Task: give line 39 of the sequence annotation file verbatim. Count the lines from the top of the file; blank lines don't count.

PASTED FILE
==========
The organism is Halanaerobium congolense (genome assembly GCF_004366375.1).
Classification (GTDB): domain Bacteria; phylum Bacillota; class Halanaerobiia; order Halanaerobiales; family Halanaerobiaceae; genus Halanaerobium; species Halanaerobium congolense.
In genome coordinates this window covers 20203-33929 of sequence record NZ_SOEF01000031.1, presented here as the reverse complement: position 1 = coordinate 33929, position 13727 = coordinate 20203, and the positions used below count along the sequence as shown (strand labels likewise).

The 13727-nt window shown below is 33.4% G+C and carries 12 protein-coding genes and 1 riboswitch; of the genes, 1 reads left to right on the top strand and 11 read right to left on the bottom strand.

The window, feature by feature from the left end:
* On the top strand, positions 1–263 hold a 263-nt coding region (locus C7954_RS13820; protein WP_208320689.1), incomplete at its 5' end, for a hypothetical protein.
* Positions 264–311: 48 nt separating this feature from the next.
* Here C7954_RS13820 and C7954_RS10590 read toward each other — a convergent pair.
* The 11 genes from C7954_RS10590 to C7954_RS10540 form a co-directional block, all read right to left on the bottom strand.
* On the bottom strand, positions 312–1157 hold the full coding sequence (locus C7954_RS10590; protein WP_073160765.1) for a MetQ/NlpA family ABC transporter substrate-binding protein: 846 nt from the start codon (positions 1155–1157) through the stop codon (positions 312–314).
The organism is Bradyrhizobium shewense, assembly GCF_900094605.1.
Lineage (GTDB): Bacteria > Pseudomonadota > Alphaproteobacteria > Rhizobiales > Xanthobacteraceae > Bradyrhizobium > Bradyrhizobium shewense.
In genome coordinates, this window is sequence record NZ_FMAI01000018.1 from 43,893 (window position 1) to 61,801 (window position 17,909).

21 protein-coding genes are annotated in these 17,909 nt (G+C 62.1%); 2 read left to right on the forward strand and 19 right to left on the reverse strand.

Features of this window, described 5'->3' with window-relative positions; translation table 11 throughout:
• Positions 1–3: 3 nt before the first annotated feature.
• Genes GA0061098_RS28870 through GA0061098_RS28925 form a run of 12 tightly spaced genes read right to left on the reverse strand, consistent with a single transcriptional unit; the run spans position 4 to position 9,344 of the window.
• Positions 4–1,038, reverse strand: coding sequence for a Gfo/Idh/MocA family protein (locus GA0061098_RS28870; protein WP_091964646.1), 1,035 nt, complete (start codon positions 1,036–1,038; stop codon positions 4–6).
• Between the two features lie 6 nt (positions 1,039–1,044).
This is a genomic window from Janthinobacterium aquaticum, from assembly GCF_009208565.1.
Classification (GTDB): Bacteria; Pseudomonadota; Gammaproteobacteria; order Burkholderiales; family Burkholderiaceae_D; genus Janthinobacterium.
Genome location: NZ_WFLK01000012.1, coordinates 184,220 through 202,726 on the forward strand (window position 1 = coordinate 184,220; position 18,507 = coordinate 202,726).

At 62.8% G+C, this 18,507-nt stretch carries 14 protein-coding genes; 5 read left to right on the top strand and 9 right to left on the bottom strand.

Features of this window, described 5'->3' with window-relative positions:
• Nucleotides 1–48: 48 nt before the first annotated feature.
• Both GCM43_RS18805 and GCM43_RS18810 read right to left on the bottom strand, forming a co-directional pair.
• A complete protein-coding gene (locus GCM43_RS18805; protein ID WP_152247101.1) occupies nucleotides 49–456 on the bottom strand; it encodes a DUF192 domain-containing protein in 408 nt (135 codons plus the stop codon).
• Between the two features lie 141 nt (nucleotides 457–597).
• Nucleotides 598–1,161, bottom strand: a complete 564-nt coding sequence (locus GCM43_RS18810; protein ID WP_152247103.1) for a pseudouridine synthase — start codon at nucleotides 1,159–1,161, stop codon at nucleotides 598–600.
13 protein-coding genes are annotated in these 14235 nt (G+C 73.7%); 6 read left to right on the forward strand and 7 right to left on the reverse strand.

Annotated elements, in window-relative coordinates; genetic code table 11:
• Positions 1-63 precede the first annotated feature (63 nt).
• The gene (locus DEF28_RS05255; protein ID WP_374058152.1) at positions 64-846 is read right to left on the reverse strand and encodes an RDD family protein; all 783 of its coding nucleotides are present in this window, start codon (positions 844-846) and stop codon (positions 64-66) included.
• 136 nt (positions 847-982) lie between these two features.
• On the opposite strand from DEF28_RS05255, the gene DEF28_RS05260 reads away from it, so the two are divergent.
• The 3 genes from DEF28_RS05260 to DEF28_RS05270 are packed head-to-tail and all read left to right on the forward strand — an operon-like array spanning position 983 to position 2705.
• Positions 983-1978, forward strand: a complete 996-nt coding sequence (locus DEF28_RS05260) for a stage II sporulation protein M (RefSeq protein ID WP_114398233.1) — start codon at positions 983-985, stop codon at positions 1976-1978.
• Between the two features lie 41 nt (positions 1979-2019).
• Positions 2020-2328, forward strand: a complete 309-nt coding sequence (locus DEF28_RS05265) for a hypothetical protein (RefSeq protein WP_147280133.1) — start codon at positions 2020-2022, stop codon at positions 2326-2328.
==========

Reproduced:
• Positions 2020-2328, forward strand: a complete 309-nt coding sequence (locus DEF28_RS05265) for a hypothetical protein (RefSeq protein WP_147280133.1) — start codon at positions 2020-2022, stop codon at positions 2326-2328.